Available models

Here is a list of possible sources for my (or your?) 3D printer. I have not seen any of these in actual, only via the web, so all comments are based on 2nd hand information.

Mostly DIY

These “suppliers” are not really manufactures, they promote Open Source designs. That means all drawings are available and free to download. Getting the actual parts is … a challenge. They have suggestions on their web pages, but the idea is you should have fun getting it together. Of course, despite the free design, buying parts requires cash, but as you have the full documentation you can buy, beg or borrow them from anywhere or anything that is similar enough.

RepRap

Their main idea is that many parts of a RepRap are made by a RepRap, ie the machine is partly self replicating. They are on their second design (I’ll ignore the old versions). The site also shows “extreme” models where members have enhanced the machine in some way, f.ex. one made out of wood. Lots of “in progress” stuff.

Makerbot / CupCake CNC.

I am not sure if Makerbot is the organization and the machine is called CupCake CNC or the other way round. Their roots are common with the RepRap group. They estimate about £400 and a lot of handiwork will get you a 3D printer. The frame is a box of (lasercut ?!) plywood(?) it seems it is very solid and room for adaptions (like putting a router/mill on the head and doing the opposite of a 3D printer, ie removing layers of material)

fab@home

A project at  and in association with Cornell University. Parts are estimated to $1300 but it should be “easy to assemble”.  The design enable use of multiple materials (via syringes), but the traditional plastic extruder is described, too. Here the idea seems more targeted at the use of the machine, and not so much in construction of it. The design looks good, but it is unclear how to get parts and being a university there are some (commercial) aspects they are hesitant about.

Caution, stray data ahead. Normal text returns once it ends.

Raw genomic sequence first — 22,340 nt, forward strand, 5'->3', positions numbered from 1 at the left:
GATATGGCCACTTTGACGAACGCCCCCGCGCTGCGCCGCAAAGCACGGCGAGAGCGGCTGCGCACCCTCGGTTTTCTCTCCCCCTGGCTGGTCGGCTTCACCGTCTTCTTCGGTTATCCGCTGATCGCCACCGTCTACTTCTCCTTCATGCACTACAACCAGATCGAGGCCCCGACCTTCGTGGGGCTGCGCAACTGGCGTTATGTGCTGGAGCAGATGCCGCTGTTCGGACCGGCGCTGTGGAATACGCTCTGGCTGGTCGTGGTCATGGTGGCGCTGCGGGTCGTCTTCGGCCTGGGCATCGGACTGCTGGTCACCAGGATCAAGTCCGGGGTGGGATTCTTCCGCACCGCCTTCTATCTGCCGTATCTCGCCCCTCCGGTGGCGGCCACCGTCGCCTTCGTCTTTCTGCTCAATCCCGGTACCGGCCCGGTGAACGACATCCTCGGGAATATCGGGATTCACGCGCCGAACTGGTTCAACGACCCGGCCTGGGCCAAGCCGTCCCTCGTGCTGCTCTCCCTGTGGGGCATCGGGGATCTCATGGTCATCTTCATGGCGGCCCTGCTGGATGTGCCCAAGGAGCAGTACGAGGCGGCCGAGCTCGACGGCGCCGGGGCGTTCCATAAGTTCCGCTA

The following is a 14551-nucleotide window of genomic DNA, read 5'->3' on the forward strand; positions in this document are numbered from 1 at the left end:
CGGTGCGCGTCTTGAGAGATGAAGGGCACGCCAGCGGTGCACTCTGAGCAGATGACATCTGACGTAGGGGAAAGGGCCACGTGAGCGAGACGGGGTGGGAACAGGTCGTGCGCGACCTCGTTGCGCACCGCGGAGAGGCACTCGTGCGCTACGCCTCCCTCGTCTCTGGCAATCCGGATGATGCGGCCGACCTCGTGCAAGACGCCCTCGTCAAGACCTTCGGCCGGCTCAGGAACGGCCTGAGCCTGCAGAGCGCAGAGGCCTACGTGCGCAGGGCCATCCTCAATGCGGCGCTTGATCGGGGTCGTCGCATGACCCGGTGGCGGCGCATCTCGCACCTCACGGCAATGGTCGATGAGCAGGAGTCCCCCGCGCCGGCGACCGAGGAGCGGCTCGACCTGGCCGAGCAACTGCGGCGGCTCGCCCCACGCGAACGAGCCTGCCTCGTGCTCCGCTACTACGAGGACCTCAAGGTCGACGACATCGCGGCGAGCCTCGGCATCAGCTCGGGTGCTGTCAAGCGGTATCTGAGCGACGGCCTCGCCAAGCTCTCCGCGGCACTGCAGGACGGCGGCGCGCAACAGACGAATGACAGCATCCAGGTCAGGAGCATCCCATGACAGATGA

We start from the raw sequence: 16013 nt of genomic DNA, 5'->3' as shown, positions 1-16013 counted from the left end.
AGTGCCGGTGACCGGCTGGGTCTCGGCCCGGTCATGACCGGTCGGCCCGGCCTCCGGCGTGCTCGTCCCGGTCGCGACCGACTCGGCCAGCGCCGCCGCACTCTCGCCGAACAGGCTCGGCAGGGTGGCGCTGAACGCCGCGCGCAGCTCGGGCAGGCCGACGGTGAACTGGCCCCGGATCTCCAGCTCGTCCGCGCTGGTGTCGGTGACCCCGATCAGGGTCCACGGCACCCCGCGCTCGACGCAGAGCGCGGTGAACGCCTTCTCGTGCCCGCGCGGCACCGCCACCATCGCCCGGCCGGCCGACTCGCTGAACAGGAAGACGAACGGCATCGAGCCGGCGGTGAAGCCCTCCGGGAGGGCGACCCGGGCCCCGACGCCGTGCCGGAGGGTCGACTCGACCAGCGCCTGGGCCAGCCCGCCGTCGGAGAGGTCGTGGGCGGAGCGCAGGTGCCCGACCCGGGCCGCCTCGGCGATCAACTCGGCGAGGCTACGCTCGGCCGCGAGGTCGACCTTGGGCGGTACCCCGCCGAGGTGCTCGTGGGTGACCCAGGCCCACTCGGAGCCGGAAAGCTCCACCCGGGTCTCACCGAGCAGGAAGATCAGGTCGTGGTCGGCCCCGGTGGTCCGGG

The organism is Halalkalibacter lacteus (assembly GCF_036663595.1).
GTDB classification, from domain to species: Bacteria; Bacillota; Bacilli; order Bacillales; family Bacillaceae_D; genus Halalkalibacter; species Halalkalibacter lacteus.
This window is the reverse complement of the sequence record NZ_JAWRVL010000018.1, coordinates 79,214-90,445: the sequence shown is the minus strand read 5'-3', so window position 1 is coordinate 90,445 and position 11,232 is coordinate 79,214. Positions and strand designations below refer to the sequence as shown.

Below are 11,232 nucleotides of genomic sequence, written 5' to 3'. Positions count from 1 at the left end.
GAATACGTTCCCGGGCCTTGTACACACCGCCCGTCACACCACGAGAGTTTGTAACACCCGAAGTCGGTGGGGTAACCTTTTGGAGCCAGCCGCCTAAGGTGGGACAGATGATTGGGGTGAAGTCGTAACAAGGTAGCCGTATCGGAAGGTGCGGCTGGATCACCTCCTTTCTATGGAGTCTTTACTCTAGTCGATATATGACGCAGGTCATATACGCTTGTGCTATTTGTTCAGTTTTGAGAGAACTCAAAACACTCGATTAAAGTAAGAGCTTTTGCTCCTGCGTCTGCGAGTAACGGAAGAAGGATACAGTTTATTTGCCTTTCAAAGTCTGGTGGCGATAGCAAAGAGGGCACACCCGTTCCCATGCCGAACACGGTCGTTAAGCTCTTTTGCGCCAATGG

Kit or Assembled

These are real purchaseble machines, with all the bits and pieces. They come in kit form or fully assembled.

BFB 3000 and RepMan

BitsFromBytes sell a commercialized version of the RepRap; RepMan is a simple £800 build-your-self model. BFB 3000 is a £2000 delux model with cabinet and stuff. The manuals are very detailed, the parts good quality (and manufactured, not printed), so “a child could build it”. (It is perfectly OK to make money out of  an opensource project – but you’ve got to add some extra something so others want to pay you – in this case all the parts in one box and good instructions and some support) In particular I think the printhead is probably “better” than the opensource suggestions. 

Ultimaker

Looks similar to the Makerbot, but a better XY mechanism. I have seen one in operation. The output is very nice, the price is in proportion to  he accuracy, around €1200. This is a “recent arrival”, they have only started shipping since middle 2011.

Up! Portable Printer

This has a very open look, and only comes assembled at around €2000. I think it is made in Korea but they do not tell the country of origin.

Other

Watch this YouTube – reusing much of the componets of a printer (which has a fine X-Y mechanism) and the Sandcastle technique.

Commercial/industrial models

These have no actual interest for me, as they are too expensive, obviously. It might be usefull to compare specs to the home versions. I list some web-links here.

Dimension Elite is the one I have actually seen in real life (see  this entry in Timeline). This was the size of a large fridge, hums quietly as it works. It used the squirting plastic technique, with two threads of plastic. The 2nd thread adds the soluble support plastic. The company also makes large and smaller models.

Solido – desktop sized.  It uses sheets of plastic.

Objet – Large cabinet. It uses the sprayed thin layers with UV hardening. Probably the “best” thing, but I wonder about the chemicals (price, enviroment)

Zcorporation uses the “sandbox” technique.


One Response to “Available models”

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